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Nonlinear compliance of elastic layers to indentation

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Biomechanics and Modeling in Mechanobiology Aims and scope Submit manuscript


Thin samples adherent to a rigid substrate are considerably less compliant to indentation when compared to specimens that are not geometrically confined. Analytical corrections to this so-called substrate effect exist for various types of indenters but are not applicable when large deformations are possible, as is the case in biological materials. To overcome this limitation, we construct a nonlinear scaling model characterized by one single exponent, which we explore employing a parametric finite element analysis. The model is based on asymptotes of two length scales in relation to the sample thickness, i.e., indentation depth and radius of the contact area. For small indentation depth, we require agreement with analytical, linear models, whereas for large indentation depth and extensive contact area, we recognize similarity to uniaxial deformation, indicating a divergent force required to indent nonlinear materials. In contrast, we find linear materials not to be influenced by the substrate effect beyond first order, implying that nonlinear effects originating from either the material or geometric confinement are clearly separated only in thin samples. Furthermore, in this regime the scaling model can be derived by following a heuristic argument extending a linear model to large indentation depths. Lastly, in a large indentation setting where the contact is small in comparison with sample thickness, we observe nonlinear effects independent of material type that we attribute to a higher-order influence of geometrical confinement. In this regime, we define a scalar as the ratio of strains along principal axes as obtained by comparison with the case of a point force on a half-space. We find this scalar to be in quantitative agreement with the scaling exponent, indicating an approach to distinguish between nonlinear effects in the scaling model. While we conjecture our findings to be applicable to other flat-ended indenters, we focus on the case of a flat-ended cylinder in normal contact with a thin layer. The analytical solution for small indentation associated with this problem has been given by Hayes et al. (J Biomech 5:541–551, 1972), for which we provide a convenient numerical implementation.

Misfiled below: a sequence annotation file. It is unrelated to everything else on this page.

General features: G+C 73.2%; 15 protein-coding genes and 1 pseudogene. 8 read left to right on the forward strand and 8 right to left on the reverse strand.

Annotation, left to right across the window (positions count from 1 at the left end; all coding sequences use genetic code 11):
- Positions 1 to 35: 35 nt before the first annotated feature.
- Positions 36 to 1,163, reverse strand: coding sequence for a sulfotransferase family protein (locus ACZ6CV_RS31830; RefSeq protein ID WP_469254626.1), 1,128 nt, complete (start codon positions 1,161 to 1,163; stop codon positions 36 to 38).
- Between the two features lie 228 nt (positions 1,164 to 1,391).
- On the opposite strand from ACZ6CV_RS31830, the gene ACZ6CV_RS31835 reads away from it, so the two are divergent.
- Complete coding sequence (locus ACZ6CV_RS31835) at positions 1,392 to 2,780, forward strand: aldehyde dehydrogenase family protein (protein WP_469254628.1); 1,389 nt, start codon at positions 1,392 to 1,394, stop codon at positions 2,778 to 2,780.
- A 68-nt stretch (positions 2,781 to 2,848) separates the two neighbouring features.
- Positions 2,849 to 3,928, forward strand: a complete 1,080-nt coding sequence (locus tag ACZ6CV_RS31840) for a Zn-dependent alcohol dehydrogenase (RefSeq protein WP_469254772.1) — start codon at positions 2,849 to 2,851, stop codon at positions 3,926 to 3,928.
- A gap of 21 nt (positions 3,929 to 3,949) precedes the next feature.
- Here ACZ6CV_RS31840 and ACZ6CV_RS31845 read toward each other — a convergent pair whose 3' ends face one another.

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  1. In addition, it is usually feasible to probe cells in thin lamellipodial regions, as measurement near the center would require treatment of the cell as a composite structure due to mechanical contributions from the nucleus Cao et al. (2013) and Gavara and Chadwick (2012).

  2. We note, that for \(\nu \rightarrow 0.5\), \(\lambda _1\lambda _2\lambda _3\approx 1\) in conjunction with the second invariant \(I_2\) implies a dependence on \(\lambda _i^{-4}\).

  3. Other hyperelastic material models can be analytically evaluated in a similar fashion as addressed in Supplement E.


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The authors would like to thank Holger Stark for bringing the issue of substrate effects to their attention.

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Correspondence to Adrian Fessel or Hans-Günther Döbereiner.

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The authors declare that they have no conflict of interest.

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Fessel, A., Döbereiner, HG. Nonlinear compliance of elastic layers to indentation. Biomech Model Mechanobiol 17, 419–438 (2018).

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